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ugooconnell

Help with games in Windows 98SE gaming pc.

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10 hours ago, rloew said:

I have found numerous examples of these issues while examining their code.
The third one is particularly egregious and is definitely not good programming practice since they could have easily added more Exports.

Not to mention the sometimes misleading (or completely lacking) information in older versions of MSDN that used to account for 9x compatiblity.
For example in MSDN 2005 they say GetInterfaceInfo() in iphlpapi.dll returns WCHAR for Name in the array of IP_ADAPTER_INDEX_MAP structures within the IP_INTERFACE_INFO structure. Well, not so much in Win9x (tested in 98SE with iphlpapi.dll v5.0.17171.2) - it always returns CHAR (ANSI string). Now, if one would trust the docs and always perform a WideCharToMultiByte conversion when the result is required in ANSI format…

Calling arbitrary code in other libraries could be their attempt at protecting some delicate operations or just an ugly hack performed in the last minute before shipping the product. Either way it's bad, very bad, because it can break a whole line of products on an occasional upgrade (be it official or not).

17 hours ago, ugooconnell said:

[…] new downloads got corrupted immediatly, looks like scandisk just found some errors […]

Have you replaced/upgraded any system files after installing uSP3? Installed drivers or (older) software that could have replaced system files without notifying the user? There may be a mismatch somewhere leading to such errors, try to reinstall uSP3 if such errors continue to pop up. If uSP3 asks for downgrading certain system files, allow it to do so - sometimes there are good reasons to use older files. Let us know if there's any more problems.
Oh and don't forget to back up any valuable data before further fiddling with the system. ;)

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Don't know what happened, but i had to restore the registry with WinRescue and reinstall some drivers afterwards, i had a lot of troubles with the usb ports to work again and now im testing new downloads, looks everything cool now.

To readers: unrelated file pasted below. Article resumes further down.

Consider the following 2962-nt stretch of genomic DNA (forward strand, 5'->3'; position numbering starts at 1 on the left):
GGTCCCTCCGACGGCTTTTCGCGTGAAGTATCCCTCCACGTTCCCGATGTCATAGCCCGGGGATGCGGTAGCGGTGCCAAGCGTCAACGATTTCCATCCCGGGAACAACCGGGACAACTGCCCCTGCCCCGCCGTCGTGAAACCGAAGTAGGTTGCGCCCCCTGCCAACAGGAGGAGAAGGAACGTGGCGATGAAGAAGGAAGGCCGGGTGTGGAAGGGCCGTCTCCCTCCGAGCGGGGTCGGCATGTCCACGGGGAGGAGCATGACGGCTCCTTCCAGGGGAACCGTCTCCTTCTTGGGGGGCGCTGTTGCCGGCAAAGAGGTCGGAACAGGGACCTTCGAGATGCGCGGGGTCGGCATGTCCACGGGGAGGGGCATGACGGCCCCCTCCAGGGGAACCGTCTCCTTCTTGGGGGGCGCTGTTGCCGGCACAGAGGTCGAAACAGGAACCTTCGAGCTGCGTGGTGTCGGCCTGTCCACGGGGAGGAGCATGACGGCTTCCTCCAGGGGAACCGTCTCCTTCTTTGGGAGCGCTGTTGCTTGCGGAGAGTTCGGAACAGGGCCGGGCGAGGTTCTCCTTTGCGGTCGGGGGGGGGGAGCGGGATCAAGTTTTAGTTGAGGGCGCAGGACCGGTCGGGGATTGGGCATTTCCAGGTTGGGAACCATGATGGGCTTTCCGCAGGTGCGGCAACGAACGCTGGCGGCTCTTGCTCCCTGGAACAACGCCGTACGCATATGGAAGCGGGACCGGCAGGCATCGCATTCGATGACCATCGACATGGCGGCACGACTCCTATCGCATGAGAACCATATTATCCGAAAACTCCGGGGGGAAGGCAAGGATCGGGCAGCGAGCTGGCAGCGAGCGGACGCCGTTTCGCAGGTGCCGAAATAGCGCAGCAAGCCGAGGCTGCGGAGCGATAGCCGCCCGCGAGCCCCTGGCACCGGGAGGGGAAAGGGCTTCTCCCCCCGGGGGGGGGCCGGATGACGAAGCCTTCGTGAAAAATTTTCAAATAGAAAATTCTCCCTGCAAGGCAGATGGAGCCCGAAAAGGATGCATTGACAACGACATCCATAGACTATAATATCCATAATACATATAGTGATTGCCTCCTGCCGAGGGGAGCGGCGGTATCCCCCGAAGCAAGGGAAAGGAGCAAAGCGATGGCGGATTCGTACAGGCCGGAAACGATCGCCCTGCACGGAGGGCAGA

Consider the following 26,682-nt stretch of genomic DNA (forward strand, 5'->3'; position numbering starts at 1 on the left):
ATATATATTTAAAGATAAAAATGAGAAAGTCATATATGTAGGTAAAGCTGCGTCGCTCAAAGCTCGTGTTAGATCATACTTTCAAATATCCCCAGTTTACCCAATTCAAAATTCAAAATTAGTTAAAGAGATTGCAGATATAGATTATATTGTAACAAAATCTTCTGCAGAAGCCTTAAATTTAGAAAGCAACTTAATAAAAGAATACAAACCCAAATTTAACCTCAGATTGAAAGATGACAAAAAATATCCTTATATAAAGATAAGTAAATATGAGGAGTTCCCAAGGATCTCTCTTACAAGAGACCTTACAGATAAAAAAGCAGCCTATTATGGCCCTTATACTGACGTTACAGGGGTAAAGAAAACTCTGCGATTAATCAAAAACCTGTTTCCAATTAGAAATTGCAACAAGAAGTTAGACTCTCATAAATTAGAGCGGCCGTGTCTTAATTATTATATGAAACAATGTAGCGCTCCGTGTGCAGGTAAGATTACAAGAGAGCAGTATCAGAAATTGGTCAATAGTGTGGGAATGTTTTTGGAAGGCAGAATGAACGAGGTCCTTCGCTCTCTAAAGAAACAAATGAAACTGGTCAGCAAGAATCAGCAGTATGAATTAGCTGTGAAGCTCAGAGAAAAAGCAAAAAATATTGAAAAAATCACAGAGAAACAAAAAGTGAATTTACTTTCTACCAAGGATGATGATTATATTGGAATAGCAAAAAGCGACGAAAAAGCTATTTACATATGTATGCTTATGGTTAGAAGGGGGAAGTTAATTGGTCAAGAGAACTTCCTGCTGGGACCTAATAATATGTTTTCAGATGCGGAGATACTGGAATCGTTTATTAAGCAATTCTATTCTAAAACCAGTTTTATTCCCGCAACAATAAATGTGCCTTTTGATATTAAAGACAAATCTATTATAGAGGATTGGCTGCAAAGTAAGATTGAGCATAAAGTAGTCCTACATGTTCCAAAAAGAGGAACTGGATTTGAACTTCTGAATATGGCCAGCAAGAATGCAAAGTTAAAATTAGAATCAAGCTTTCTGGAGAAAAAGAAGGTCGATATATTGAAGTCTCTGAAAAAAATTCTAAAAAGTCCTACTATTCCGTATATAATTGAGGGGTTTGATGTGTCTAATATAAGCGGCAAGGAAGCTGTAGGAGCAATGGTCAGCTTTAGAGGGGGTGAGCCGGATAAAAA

Btw what is better Ap2007+Ap2008up or U98sesp3, because this last one is smaller.
 

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To restore registry one can do the following:
- (re)boot to plain DOS
- at the command prompt type scanreg /restore and press Enter
A selection of registry backups should be presented to choose from, according to the saved dates. Upon selecting (usually the most recent that worked) and choosing 'Restore', a reboot should bring the machine back to the state it was at that date.
When the machine appears to work correctly for a few sessions you may invoke scanreg /backup at a command prompt to save current registry as a backup. This command can be added to startup to be performed automatically each boot, on a healthy system.

In regard to the choice above the logical answer would be the latter, because it contains many recent updated files that do not exist in AP, considering AP development halted in 2008 while uSP3 is still being worked on AFAIK. For a (relatively) modern hardware uSP3 would be preferrable over AP. Make sure you read the documentation carefully and follow the directions. If you have the possibility, take a backup image of your system partition now and store it somewhere safe (on another HDD partition, preferrably, to have it handy in case it has to be restored, since at some point the USB may not be available for restoration if you save it on a Flash drive).
Oh and whatever you do, do not mix AP2007/2008 with uSP3.
Good luck! :)

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6 hours ago, Drugwash said:

To restore registry one can do the following:
- (re)boot to plain DOS
- at the command prompt type scanreg /restore and press Enter